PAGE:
The common-law partner of the gunman behind Canada’s worst mass shooting has said she feared for her life.
Lisa Banfield, 53, testified before a joint federal and provincial inquiry looking into the April 2020 shooting.
The inquiry was launched a few months after the shooting amid fierce criticism of the police response.
Ms Banfield was hiding from the gunman in the woods when he began a 13-hour rampage that left 22 people dead.
ADVISORY: This story contains graphic details of domestic violence, assault and murder.
The inquiry has been investigating what happened when Gabriel Wortman, a 51-year-old dental technician, went on a shooting spree across some 100km (62 miles) of the Nova Scotian countryside over two days in April 2020.
Public hearings began in February this year.
As the first target of the gunman’s violence on the initial day of the attack, 18 April, Ms Banfield’s testimony helped fill in key details about the first night of the attack, as well as his state of mind in the days and weeks prior.
Flanked by her two sisters, she tearfully recounted on Friday how the gunman would hit her, punch her and threaten her life. She said she did not report his illegal weapons to police because she feared for her life. She also said he had threatened to kill her family.
“He… put the gun to my head to scare me. He’d say the he could blow off my head. So I was scared,” she said.
She was severely beaten by the gunman and physically restrained the first night of the attack after an argument with him. The attack left her with bruises and fractured ribs and vertebrae.
He dragged her into his decommissioned police cruiser, but she was able to escape and fled into the woods, where she hid throughout the night in the hollow of a tree, only emerging in daylight.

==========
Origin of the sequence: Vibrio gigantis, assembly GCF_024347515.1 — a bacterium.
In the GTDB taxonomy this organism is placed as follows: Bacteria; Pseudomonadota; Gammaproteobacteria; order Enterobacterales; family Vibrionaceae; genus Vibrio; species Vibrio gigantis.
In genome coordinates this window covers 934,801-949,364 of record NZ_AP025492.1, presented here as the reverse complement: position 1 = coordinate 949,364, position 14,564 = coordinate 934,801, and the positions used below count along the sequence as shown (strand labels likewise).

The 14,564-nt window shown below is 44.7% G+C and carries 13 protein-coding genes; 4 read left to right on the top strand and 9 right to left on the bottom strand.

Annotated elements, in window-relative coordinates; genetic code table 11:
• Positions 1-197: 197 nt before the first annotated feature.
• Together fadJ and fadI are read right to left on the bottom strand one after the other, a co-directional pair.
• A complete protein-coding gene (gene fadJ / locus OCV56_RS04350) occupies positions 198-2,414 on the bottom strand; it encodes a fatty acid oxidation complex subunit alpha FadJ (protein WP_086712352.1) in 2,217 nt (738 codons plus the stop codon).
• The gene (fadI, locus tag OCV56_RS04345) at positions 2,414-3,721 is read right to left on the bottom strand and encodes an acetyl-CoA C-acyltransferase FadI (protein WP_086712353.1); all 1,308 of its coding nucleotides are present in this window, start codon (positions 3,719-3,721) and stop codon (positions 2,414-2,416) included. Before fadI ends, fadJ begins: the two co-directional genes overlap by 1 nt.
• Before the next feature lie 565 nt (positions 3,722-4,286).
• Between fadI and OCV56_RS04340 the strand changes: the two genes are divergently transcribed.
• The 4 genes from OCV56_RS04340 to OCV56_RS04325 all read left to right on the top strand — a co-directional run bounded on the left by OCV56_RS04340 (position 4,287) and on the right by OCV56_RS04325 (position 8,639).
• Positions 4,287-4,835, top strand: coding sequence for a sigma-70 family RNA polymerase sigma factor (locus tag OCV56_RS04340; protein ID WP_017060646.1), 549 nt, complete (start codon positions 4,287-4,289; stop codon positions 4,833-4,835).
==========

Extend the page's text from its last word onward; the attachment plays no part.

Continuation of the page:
She said that she had no idea that he intended to hurt others – she thought he only wanted to hurt her and her family.
“I often think would any of those people have died? So that is something that haunts me all the time,” she said.
Throughout the night, she heard the sounds of gunshots and saw flames coming from nearby homes. She said that at one point she wanted to check to see if people were OK, but she was “so scared I didn’t want to move”.
Many of the gunman’s victims were people he knew. Some of them, she said, he had had disagreements with, but he had appeared friendly with some of his victims as well.
They had socialised with Sean McLeod and Alanna Jenkins, who lived nearby, she said. McLeod even gave the gunman a present of some lobsters for his birthday party, because he couldn’t attend himself.
Families of the victims have been calling for Ms Banfield to testify, though many are frustrated that she won’t face direct questions from their lawyers, a restriction put in place because she is a “survivor of the perpetrator’s violence”.
Ms Banfield was with the killer for 19 years, and during that relationship he subjected her to a “coercive control and abuse that included verbal abuse, psychological intimidation, financial control, and physical violence”, the inquiry said.
Ms Banfield has cooperated with police and spoke five times with the inquiry before her public testimony, including to re-enact events on the night of 18 April.
In interviews released by the inquiry this week, she describes a partner who could fly into a rage over small slights, and who twice put a gun to her head during arguments.
She also described the gunman as becoming “agitated and paranoid” in the early weeks of the Covid pandemic.
Police had initially charged her and two others with unwittingly helping provide the killer with the guns and ammunition but the case was later referred to restorative justice, meaning the charge will be dropped after she completes a government programme.
The move cleared her to testify to the inquiry.
In recent days, the inquiry has released information documenting the gunman’s history of intimidating, violent, abusive and sexually predatory behaviour.
It has also documented a background of domestic abuse, one which spanned generations. The gunman’s uncle described a great-grandfather as “a tyrant who brutalised his family” and a grandfather who was “seriously off centre”.
With additional reporting from Robin Levinson King